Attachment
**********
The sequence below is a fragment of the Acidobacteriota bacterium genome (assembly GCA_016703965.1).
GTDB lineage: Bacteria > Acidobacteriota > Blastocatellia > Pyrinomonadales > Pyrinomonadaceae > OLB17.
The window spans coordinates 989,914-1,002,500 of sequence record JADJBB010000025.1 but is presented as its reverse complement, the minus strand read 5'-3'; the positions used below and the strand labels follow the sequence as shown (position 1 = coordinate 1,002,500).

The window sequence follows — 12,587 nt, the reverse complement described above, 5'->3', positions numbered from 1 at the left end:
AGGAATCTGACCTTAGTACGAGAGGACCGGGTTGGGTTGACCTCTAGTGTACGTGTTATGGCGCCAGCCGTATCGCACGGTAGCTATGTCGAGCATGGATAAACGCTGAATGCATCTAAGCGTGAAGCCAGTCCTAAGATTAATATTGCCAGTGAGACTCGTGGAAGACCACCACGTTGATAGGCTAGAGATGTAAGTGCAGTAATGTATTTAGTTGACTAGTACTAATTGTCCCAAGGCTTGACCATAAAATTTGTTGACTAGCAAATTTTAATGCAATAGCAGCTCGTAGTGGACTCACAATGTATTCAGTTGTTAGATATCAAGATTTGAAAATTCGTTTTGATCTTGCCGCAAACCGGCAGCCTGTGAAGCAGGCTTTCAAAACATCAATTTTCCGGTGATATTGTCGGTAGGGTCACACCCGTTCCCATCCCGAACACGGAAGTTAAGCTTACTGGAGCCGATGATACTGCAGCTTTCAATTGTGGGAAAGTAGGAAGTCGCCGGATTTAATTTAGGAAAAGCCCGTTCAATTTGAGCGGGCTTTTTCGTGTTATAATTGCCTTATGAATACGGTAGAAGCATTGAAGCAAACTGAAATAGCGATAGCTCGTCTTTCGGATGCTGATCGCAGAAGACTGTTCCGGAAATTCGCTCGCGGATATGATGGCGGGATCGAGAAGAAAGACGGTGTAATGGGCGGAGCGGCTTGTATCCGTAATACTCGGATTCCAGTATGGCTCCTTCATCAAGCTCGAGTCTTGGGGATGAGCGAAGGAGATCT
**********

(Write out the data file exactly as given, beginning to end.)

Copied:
The sequence below is a fragment of the Acidobacteriota bacterium genome (assembly GCA_016703965.1).
GTDB lineage: Bacteria > Acidobacteriota > Blastocatellia > Pyrinomonadales > Pyrinomonadaceae > OLB17.
The window spans coordinates 989,914-1,002,500 of sequence record JADJBB010000025.1 but is presented as its reverse complement, the minus strand read 5'-3'; the positions used below and the strand labels follow the sequence as shown (position 1 = coordinate 1,002,500).

The window sequence follows — 12,587 nt, the reverse complement described above, 5'->3', positions numbered from 1 at the left end:
AGGAATCTGACCTTAGTACGAGAGGACCGGGTTGGGTTGACCTCTAGTGTACGTGTTATGGCGCCAGCCGTATCGCACGGTAGCTATGTCGAGCATGGATAAACGCTGAATGCATCTAAGCGTGAAGCCAGTCCTAAGATTAATATTGCCAGTGAGACTCGTGGAAGACCACCACGTTGATAGGCTAGAGATGTAAGTGCAGTAATGTATTTAGTTGACTAGTACTAATTGTCCCAAGGCTTGACCATAAAATTTGTTGACTAGCAAATTTTAATGCAATAGCAGCTCGTAGTGGACTCACAATGTATTCAGTTGTTAGATATCAAGATTTGAAAATTCGTTTTGATCTTGCCGCAAACCGGCAGCCTGTGAAGCAGGCTTTCAAAACATCAATTTTCCGGTGATATTGTCGGTAGGGTCACACCCGTTCCCATCCCGAACACGGAAGTTAAGCTTACTGGAGCCGATGATACTGCAGCTTTCAATTGTGGGAAAGTAGGAAGTCGCCGGATTTAATTTAGGAAAAGCCCGTTCAATTTGAGCGGGCTTTTTCGTGTTATAATTGCCTTATGAATACGGTAGAAGCATTGAAGCAAACTGAAATAGCGATAGCTCGTCTTTCGGATGCTGATCGCAGAAGACTGTTCCGGAAATTCGCTCGCGGATATGATGGCGGGATCGAGAAGAAAGACGGTGTAATGGGCGGAGCGGCTTGTATCCGTAATACTCGGATTCCAGTATGGCTCCTTCATCAAGCTCGAGTCTTGGGGATGAGCGAAGGAGATCT